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  • Author: Michael William Beets x
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Michael William Beets, Jennifer Huberty and Aaron Beighle

Background:

National and state organizations have called upon afterschool programs (3–6 PM, ASP) to promote physical activity (PA). Few strategies exist that ASPs can use to increase the PA of children enrolled. This study evaluated a policy-level intervention (Movin’ Afterschool, MAS) designed to increase PA through staff implemented policy-level changes and ongoing technical support.

Methods:

Twelve preexisting community-based ASPs serving 580 children (5–12 yrs, 57% girls) were invited to take part in MAS. Evaluation of children’s PA, staff behaviors (engaged or promote PA, other ASP tasks, general supervising), and environmental features (equipment, organized PA) at baseline (Fall 2010) and postassessment (Spring 2011) were collected using SOPLAY (System for Observing Play and Leisure Activity in Youth) for boys and girls, separately. Random effects models evaluated changes in PA categories (sedentary, walking, vigorous).

Results:

The percentage of boys and girls sedentary decreased by 11.8% and 11.4%, respectively. Girls walking increased by 6.9% while boys vigorous PA increased by 6.5%. Greater increases in vigorous activity were observed as postassessment in organized activities for boys and during indoor activities for girls.

Conclusions:

Findings indicate a policy-level approach targeting staff training and ongoing technical support can produce notable increases in PA within the ASP setting.

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Jihong Liu, Han Sun, Michael William Beets and Janice C. Probst

Objectives:

We examined the natural groupings of leisure-time physical activities (LTPA) among US adolescents and their correlates.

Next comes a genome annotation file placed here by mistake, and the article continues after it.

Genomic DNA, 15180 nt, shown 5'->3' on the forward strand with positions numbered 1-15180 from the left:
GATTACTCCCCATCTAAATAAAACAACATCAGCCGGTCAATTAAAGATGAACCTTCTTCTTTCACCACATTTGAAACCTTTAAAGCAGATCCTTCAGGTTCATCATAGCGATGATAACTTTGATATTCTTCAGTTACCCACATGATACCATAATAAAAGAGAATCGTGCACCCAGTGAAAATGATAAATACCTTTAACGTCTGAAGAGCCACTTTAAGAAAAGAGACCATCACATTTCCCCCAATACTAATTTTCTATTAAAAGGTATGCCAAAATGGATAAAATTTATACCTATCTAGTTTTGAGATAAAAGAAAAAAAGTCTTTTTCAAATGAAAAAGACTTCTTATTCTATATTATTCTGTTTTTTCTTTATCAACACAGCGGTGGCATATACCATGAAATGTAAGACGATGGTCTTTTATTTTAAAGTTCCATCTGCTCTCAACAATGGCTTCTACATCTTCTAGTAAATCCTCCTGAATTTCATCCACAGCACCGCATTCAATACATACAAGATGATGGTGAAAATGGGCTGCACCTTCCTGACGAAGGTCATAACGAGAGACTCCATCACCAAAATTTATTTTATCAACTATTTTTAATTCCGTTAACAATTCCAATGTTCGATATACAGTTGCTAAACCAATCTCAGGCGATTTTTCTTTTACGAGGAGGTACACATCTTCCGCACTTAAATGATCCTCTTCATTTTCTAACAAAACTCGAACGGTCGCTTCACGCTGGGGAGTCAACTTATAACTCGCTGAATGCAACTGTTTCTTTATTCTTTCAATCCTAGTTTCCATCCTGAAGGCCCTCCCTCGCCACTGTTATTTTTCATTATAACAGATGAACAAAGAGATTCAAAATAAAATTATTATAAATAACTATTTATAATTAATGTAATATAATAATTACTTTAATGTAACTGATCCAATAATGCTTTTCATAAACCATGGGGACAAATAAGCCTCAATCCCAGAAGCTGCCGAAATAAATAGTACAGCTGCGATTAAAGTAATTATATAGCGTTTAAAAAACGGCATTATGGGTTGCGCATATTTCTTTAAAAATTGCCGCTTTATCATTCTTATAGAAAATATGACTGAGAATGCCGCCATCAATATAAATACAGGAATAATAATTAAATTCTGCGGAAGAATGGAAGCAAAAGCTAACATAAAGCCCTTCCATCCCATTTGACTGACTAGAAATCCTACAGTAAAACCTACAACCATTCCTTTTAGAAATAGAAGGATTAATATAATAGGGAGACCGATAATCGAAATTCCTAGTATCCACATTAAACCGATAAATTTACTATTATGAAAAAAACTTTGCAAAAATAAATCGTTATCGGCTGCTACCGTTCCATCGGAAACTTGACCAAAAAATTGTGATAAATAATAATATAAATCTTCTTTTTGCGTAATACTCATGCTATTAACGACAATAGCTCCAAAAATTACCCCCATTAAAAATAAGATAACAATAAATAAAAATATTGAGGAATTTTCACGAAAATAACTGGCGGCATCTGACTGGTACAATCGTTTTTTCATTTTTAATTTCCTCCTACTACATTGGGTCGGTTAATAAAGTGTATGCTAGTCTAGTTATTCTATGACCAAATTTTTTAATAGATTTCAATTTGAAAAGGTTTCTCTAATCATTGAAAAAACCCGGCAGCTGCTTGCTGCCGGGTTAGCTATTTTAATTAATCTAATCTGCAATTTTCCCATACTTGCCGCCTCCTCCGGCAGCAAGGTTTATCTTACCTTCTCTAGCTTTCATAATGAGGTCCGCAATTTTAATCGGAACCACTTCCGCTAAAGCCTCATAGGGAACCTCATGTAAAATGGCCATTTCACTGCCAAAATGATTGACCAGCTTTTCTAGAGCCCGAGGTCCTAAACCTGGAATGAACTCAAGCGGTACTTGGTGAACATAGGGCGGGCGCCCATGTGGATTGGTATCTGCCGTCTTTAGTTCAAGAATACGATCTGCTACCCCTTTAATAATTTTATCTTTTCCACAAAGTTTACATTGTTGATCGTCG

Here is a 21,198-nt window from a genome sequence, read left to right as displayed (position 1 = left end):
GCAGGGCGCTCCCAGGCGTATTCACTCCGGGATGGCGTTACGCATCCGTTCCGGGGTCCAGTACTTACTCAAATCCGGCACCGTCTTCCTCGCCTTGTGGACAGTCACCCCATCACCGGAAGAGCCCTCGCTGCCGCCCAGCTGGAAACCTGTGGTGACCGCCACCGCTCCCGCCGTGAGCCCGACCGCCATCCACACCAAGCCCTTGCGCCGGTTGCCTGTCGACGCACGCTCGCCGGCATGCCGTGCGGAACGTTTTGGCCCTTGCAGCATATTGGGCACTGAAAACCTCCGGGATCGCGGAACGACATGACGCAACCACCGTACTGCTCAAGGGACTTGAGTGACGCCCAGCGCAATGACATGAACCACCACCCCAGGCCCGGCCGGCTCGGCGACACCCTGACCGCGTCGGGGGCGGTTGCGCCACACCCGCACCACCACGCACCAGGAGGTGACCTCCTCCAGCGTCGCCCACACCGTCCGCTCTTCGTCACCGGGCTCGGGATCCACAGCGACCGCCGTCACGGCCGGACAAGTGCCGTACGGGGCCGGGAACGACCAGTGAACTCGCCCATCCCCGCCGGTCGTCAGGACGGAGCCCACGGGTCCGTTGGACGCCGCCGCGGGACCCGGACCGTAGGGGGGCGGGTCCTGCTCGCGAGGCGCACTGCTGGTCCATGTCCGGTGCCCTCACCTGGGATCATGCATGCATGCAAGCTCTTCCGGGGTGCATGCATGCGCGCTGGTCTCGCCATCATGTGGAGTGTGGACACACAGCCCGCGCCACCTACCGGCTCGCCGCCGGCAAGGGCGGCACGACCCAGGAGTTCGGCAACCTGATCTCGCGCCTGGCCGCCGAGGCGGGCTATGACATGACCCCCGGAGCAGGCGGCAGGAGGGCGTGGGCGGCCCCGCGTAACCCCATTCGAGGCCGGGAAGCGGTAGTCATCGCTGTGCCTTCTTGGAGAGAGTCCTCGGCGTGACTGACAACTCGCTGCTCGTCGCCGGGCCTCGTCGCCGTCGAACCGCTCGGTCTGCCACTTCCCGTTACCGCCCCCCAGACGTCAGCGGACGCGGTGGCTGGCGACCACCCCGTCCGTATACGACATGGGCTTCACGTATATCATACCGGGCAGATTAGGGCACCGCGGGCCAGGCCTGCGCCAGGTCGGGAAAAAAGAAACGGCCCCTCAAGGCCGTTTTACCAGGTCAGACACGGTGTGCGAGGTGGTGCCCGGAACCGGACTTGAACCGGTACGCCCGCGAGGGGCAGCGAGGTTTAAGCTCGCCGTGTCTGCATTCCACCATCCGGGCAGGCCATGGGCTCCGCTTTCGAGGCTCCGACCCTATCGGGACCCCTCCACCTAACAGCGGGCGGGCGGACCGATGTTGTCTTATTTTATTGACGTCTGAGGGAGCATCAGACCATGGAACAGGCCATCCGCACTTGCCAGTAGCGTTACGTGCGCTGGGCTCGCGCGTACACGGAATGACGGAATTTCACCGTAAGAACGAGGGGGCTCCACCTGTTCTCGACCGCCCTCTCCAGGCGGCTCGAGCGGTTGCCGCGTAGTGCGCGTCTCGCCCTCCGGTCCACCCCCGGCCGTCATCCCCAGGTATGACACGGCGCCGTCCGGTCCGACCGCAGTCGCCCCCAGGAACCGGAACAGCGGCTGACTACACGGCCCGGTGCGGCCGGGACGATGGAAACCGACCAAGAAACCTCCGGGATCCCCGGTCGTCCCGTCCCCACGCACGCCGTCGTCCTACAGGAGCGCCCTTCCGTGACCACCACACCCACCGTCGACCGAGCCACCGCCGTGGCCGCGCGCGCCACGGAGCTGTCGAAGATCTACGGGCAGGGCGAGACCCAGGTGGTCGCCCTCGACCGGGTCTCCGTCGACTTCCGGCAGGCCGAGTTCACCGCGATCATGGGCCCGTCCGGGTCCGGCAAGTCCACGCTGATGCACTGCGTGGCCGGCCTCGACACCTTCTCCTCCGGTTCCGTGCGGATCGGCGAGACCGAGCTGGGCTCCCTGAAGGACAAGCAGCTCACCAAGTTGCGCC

Methods:

Data came from the 1999−2006 NHANES, restricted to 3865 boys and 3641 girls 12−19 years old. Respondents were asked to report > 40 types of moderate-to-vigorous LTPA in the past month. Latent class analyses were used to identify natural groupings of the top 10 LTPA using the proportion of each activity’s metabolic equivalents (METs) to total energy expenditure from all physical activities.

Results:

For each gender, 5 natural groupings of LTPA were identified. Among boys, they were basketball players and runners (72.8%), football players (9.0%), bicycle riders (7.5%), soccer players (5.8%), and walkers (4.7%). For girls, the 5 natural groupings in descending order were dancers/walkers/joggers (79.0%), aerobic exercisers (6.1%), swimmers (5.6%), volleyball players (4.9%), and soccer players (4.2%). The natural groupings of physical activities were also impacted by age, race, weight status, region, and season of interview.

Conclusions:

The natural groupings of LTPA reflect adolescent’s preference and these activity patterns are likely shaped by their social and physical environments. Better understanding of common LTPAs and their natural groupings is useful in the design of effective PA interventions.

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Charles F. Morgan, Allison R. Tsuchida, Michael William Beets, Ronald K. Hetzler and Christopher D. Stickley